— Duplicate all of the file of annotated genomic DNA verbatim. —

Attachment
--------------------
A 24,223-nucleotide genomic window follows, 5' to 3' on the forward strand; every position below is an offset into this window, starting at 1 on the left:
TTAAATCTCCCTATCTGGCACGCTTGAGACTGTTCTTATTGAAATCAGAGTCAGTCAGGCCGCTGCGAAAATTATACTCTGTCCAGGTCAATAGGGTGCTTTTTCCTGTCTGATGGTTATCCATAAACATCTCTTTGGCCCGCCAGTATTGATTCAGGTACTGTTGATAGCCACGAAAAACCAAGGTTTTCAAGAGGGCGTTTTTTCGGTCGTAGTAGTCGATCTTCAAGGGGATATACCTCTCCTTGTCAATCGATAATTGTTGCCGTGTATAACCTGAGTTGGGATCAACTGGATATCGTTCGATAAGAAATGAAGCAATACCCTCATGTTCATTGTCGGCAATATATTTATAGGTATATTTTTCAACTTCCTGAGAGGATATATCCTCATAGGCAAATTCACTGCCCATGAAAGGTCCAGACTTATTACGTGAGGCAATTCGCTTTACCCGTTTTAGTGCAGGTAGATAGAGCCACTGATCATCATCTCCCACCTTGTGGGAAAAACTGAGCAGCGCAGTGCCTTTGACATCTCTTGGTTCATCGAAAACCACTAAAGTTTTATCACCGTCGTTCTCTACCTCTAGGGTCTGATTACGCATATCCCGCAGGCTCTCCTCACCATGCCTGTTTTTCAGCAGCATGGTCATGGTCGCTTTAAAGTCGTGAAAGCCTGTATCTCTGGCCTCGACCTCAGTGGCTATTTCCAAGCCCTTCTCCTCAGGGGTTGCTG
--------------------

A 24,223-nucleotide genomic window follows, 5' to 3' on the forward strand; every position below is an offset into this window, starting at 1 on the left:
TTAAATCTCCCTATCTGGCACGCTTGAGACTGTTCTTATTGAAATCAGAGTCAGTCAGGCCGCTGCGAAAATTATACTCTGTCCAGGTCAATAGGGTGCTTTTTCCTGTCTGATGGTTATCCATAAACATCTCTTTGGCCCGCCAGTATTGATTCAGGTACTGTTGATAGCCACGAAAAACCAAGGTTTTCAAGAGGGCGTTTTTTCGGTCGTAGTAGTCGATCTTCAAGGGGATATACCTCTCCTTGTCAATCGATAATTGTTGCCGTGTATAACCTGAGTTGGGATCAACTGGATATCGTTCGATAAGAAATGAAGCAATACCCTCATGTTCATTGTCGGCAATATATTTATAGGTATATTTTTCAACTTCCTGAGAGGATATATCCTCATAGGCAAATTCACTGCCCATGAAAGGTCCAGACTTATTACGTGAGGCAATTCGCTTTACCCGTTTTAGTGCAGGTAGATAGAGCCACTGATCATCATCTCCCACCTTGTGGGAAAAACTGAGCAGCGCAGTGCCTTTGACATCTCTTGGTTCATCGAAAACCACTAAAGTTTTATCACCGTCGTTCTCTACCTCTAGGGTCTGATTACGCATATCCCGCAGGCTCTCCTCACCATGCCTGTTTTTCAGCAGCATGGTCATGGTCGCTTTAAAGTCGTGAAAGCCTGTATCTCTGGCCTCGACCTCAGTGGCTATTTCCAAGCCCTTCTCCTCAGGGGTTGCTG